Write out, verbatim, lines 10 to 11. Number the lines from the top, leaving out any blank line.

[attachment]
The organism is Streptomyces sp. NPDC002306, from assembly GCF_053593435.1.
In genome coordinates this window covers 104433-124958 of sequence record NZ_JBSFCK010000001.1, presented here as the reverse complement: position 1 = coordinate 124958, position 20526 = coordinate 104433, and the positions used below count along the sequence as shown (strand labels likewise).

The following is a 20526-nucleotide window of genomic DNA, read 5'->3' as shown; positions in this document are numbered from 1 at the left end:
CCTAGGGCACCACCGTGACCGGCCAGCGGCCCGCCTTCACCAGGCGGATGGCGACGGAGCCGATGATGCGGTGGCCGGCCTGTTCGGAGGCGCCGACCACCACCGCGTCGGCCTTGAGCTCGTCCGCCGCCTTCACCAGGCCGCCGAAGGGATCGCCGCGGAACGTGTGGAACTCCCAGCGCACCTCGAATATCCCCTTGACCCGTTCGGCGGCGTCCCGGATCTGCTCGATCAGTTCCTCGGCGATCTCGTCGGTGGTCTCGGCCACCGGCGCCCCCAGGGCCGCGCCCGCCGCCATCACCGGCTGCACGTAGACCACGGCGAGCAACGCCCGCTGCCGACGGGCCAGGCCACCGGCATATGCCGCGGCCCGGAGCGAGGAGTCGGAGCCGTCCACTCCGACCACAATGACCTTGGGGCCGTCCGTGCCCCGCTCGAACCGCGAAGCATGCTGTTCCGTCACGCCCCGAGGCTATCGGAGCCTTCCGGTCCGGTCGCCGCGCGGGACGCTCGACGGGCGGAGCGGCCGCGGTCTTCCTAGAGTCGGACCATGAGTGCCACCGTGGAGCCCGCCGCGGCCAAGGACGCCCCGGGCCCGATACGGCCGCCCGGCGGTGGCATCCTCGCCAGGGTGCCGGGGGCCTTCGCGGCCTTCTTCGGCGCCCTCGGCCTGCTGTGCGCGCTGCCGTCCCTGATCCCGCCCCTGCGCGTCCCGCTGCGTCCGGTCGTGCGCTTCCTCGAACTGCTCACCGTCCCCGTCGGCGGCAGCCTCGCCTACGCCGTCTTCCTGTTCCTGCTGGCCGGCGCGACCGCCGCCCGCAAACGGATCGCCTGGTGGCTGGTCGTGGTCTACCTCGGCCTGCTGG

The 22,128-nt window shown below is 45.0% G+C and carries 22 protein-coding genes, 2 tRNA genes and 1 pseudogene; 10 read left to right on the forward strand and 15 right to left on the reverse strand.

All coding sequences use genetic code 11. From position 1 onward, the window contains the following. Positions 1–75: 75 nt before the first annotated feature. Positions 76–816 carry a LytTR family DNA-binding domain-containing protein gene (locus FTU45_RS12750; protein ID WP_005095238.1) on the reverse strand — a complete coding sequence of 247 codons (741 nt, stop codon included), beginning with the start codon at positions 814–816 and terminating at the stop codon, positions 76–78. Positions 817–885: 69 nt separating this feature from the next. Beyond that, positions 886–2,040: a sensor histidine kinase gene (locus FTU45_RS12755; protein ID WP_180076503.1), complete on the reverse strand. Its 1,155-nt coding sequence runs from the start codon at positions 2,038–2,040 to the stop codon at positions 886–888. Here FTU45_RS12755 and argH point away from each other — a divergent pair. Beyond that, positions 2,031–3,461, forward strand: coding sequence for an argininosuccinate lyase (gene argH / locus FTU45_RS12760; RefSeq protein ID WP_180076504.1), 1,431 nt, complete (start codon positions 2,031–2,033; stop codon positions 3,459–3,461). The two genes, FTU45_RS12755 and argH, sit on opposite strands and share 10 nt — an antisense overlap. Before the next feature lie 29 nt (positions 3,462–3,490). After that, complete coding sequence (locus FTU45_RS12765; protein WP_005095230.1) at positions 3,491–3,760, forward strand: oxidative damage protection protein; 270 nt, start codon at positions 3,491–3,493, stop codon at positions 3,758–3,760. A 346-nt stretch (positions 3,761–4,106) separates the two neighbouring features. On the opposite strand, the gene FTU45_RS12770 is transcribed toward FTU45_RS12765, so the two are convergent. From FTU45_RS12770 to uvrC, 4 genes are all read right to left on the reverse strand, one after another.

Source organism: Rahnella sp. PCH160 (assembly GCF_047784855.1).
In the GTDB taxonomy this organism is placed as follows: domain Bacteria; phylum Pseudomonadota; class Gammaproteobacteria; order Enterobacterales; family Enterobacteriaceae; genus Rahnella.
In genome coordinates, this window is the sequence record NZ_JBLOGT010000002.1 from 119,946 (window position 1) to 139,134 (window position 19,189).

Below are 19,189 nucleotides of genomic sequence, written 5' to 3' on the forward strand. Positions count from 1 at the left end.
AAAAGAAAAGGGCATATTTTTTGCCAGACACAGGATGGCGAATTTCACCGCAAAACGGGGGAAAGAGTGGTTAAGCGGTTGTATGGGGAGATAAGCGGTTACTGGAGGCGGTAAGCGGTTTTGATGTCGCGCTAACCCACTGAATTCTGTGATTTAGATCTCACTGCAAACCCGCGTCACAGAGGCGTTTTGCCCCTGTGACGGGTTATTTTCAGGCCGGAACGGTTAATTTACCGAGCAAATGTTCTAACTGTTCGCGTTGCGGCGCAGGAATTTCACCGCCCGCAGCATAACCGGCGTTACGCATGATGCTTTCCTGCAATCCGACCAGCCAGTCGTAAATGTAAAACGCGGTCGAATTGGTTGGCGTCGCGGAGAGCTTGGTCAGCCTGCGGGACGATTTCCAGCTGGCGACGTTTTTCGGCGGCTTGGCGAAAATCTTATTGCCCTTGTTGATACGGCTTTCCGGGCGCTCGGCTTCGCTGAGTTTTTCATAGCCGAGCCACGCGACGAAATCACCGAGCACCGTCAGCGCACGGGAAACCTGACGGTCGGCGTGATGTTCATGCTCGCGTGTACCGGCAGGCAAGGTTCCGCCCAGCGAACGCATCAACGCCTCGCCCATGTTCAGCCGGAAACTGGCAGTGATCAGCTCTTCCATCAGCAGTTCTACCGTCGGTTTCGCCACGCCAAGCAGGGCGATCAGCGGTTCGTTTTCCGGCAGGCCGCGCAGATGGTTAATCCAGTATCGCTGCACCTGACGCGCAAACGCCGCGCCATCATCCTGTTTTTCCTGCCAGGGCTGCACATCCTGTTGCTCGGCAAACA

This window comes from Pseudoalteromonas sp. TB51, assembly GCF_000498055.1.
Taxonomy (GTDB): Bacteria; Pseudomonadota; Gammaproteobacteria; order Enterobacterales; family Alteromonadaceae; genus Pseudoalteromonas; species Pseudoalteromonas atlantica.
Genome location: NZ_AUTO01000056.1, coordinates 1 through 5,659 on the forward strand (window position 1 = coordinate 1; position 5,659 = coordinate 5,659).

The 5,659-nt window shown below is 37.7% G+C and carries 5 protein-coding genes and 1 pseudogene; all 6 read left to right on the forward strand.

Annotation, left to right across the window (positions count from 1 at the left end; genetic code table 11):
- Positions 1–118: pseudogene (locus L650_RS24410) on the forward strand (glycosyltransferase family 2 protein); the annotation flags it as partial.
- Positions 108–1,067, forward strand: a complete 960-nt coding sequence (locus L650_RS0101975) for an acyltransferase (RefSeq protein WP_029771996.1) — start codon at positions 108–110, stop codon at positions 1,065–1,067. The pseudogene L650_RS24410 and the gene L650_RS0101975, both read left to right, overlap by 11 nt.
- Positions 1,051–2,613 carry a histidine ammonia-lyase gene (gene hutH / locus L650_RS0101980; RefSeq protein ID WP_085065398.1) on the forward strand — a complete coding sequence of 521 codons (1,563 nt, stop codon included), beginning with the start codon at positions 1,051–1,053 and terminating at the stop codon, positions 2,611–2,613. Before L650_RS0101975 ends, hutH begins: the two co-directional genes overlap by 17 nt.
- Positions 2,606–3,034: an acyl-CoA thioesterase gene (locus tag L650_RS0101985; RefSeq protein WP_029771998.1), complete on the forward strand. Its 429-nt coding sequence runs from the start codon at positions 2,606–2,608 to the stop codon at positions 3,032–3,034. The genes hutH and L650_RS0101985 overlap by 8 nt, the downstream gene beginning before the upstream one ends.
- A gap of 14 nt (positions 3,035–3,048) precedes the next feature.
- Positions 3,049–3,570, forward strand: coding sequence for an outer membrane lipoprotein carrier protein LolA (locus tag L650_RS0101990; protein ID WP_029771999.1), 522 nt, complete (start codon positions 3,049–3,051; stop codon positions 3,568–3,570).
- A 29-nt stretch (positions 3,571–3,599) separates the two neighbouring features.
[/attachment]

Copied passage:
Below are 19,189 nucleotides of genomic sequence, written 5' to 3' on the forward strand. Positions count from 1 at the left end.
AAAAGAAAAGGGCATATTTTTTGCCAGACACAGGATGGCGAATTTCACCGCAAAACGGGGGAAAGAGTGGTTAAGCGGTTGTATGGGGAGATAAGCGGTTACTGGAGGCGGTAAGCGGTTTTGATGTCGCGCTAACCCACTGAATTCTGTGATTTAGATCTCACTGCAAACCCGCGTCACAGAGGCGTTTTGCCCCTGTGACGGGTTATTTTCAGGCCGGAACGGTTAATTTACCGAGCAAATGTTCTAACTGTTCGCGTTGCGGCGCAGGAATTTCACCGCCCGCAGCATAACCGGCGTTACGCATGATGCTTTCCTGCAATCCGACCAGCCAGTCGTAAATGTAAAACGCGGTCGAATTGGTTGGCGTCGCGGAGAGCTTGGTCAGCCTGCGGGACGATTTCCAGCTGGCGACGTTTTTCGGCGGCTTGGCGAAAATCTTATTGCCCTTGTTGATACGGCTTTCCGGGCGCTCGGCTTCGCTGAGTTTTTCATAGCCGAGCCACGCGACGAAATCACCGAGCACCGTCAGCGCACGGGAAACCTGACGGTCGGCGTGATGTTCATGCTCGCGTGTACCGGCAGGCAAGGTTCCGCCCAGCGAACGCATCAACGCCTCGCCCATGTTCAGCCGGAAACTGGCAGTGATCAGCTCTTCCATCAGCAGTTCTACCGTCGGTTTCGCCACGCCAAGCAGGGCGATCAGCGGTTCGTTTTCCGGCAGGCCGCGCAGATGGTTAATCCAGTATCGCTGCACCTGACGCGCAAACGCCGCGCCATCATCCTGTTTTTCCTGCCAGGGCTGCACATCCTGTTGCTCGGCAAACA